I don’t doubt Tom DeLonge knows about love. Really, I don’t. The family man has produced two successful albums with Angels & Airwaves (AvA), pouring his heart out on every track. But maybe that’s the problem.
Taken alone, Love, AvA’s third album, is truly an epic display of precision sound effects, catchy drum beats and passionate, often heart-wrenching lyrics. But step out of Love and any AvA fan will ask herself or himself: Haven’t I heard this all before?
The answer is yes–to a large extent. Two and a half minutes of soul-stirring effects open the album with “Et Ducit Mundum Per Luce”–Latin for “lead the world by light”–whose absence of any vocals is a welcome signal that perhaps Love will lead us in a new musical direction from the San Diego group’s We Don’t Need to Whisper (2006) and I-Empire (2007). But for those looking for that new musical direction, disappointment may quickly set in.
Take “Epic Holiday,” for instance, whose pounding drums, floating synths and larger-than-life vocals are near-equivalent to those of I-Empire’s “Everything’s Magic.” Or “Clever Love,” whose quiet intro that repeats and builds for five minutes could hardly be more similar to I-Empire’s “Breathe” without being the same song. Or “Some Origins of Fire,” which, when laid atop AvA’s epic “The Adventure,” aligns itself almost perfectly for the same length of song. Not to mention each track’s over-extended intros and endings, effects-adulterated guitars and DeLonge’s obviously enhanced voice–all factors that play out in I-Empire and, to a lesser extent, We Don’t Need to Whisper.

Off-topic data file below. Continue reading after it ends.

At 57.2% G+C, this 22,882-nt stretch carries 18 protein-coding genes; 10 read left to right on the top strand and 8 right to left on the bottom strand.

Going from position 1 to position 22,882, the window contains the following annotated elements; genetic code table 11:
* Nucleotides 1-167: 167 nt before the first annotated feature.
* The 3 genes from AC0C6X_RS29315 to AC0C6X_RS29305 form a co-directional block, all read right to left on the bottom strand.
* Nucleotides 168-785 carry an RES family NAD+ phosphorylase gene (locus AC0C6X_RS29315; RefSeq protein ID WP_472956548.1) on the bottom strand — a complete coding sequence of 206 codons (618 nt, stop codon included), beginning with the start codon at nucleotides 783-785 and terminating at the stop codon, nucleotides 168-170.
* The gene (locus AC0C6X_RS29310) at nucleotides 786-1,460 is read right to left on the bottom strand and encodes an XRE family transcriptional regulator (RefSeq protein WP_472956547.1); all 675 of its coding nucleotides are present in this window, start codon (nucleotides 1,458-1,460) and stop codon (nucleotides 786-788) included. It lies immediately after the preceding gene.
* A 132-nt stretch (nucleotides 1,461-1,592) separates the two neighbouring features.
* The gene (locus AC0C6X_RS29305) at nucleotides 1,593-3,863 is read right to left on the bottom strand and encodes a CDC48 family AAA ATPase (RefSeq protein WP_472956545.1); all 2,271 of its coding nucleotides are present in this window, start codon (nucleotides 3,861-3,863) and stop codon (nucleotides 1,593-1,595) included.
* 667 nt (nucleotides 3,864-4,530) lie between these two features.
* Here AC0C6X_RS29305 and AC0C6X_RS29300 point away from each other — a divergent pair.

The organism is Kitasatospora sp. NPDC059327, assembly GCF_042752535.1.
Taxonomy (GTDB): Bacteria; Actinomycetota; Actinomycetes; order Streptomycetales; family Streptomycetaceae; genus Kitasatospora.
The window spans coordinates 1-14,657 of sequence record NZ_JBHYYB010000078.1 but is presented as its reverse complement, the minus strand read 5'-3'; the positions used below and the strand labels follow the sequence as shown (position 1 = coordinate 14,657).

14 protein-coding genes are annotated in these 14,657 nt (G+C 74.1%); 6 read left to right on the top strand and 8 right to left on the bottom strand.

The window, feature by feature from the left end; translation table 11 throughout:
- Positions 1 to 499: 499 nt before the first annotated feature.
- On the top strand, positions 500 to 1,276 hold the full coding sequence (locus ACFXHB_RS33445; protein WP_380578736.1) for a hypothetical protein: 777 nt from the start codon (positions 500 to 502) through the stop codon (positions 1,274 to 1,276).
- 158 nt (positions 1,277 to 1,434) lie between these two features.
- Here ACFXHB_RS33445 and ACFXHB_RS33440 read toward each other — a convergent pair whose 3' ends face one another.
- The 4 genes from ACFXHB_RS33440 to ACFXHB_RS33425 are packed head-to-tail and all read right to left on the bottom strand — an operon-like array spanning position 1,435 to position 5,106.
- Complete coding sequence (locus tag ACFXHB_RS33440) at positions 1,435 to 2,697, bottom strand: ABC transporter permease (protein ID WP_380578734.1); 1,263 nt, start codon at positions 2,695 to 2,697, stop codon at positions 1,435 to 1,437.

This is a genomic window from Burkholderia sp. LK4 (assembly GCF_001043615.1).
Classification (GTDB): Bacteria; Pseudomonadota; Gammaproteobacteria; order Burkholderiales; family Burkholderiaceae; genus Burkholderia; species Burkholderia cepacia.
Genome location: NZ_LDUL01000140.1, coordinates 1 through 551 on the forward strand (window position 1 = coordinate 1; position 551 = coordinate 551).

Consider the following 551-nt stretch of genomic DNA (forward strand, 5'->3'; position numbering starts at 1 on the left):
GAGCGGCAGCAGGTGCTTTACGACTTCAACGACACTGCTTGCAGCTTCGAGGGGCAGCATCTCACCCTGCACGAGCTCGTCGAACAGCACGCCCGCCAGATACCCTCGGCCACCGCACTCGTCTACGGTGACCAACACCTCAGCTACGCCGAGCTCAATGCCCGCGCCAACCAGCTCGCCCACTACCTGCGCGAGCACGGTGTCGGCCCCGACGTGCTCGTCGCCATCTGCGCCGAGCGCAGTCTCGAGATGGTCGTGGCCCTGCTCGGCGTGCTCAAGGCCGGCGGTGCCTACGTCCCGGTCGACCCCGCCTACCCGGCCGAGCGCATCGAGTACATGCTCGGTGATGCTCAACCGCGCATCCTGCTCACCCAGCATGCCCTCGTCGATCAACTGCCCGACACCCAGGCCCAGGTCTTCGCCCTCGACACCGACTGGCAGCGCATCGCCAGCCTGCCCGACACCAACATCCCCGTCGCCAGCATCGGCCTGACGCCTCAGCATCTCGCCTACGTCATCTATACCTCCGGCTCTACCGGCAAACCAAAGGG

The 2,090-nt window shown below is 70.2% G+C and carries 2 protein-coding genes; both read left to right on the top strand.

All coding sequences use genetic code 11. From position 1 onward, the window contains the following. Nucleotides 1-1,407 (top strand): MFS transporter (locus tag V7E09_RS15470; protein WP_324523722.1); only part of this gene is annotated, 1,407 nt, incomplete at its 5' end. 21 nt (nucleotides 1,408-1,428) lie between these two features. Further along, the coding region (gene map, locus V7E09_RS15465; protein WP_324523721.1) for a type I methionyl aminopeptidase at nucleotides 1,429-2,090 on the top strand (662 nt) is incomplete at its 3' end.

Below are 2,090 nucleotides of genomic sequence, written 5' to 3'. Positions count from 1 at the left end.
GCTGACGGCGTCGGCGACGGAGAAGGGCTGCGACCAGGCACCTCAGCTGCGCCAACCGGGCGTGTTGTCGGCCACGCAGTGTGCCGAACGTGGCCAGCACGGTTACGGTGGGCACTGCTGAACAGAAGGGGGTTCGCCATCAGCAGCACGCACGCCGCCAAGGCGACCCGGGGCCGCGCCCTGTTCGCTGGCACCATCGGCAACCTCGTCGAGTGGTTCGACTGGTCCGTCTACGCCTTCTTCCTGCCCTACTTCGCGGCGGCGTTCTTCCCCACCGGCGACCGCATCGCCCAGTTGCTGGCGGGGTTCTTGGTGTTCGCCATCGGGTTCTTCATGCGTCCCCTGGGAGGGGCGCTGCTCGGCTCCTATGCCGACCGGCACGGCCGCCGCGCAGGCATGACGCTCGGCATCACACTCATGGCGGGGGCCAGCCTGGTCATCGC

Now, to say that Love may not impress the average AvA fan is not to say that the Southern Californians’ latest album, released Feb. 12 free of charge, is anything less than excellent music. In fact, if it were AvA’s first, only album, the group would still garner millions of fans. The ambitious DeLonge never fails to shoot for the stars with his lyrics, and those of Love are no exception. “The moon you felt, it has no side that’s dark like hell or safe from light, just blown apart by wind from stars with white dust tides” is the mantra of “The Moon-Atomic,” and DeLonge tries hard to connect with a higher being in “Letters to God, Part II”: “Dear God, I found out the same things we learn when we die. I found out the truth is it’s all a big lie.”
Other tracks clearly come from the heart of someone who knows and appreciates love for what it can offer. DeLonge, in “The Flight of Apollo,” appeals to his lover, “Please don’t look at me so sadly, life shouldn’t hurt so badly,” and he offers his own heart–“We all are loved and love is hard, so here’s my heart”–in Love’s closing track, “Some Origins of Love,” which offers a light, catchy opening and some clean guitar riffs. And, taking a welcome respite from heavy contemplation, DeLonge has a bit of fun with “Young London”: “Suit up, boys, let’s ride, it’s the weekend / Get down, girls, and dance with your best friend.”
However you look at it, Love is a clear indication that Angels & Airwaves have firmly established a sound that is unmistakably their own. And although Tom DeLonge has rejoined Blink-182, he has vowed that AvA will not stop making music anytime soon. Let’s just hope the ambitious frontman will dare explore something new for AvA, even if it means getting over a few musical hurdles first. As he sings with conviction in the band’s second album, “Everyone will listen, even if it hurts sometimes.”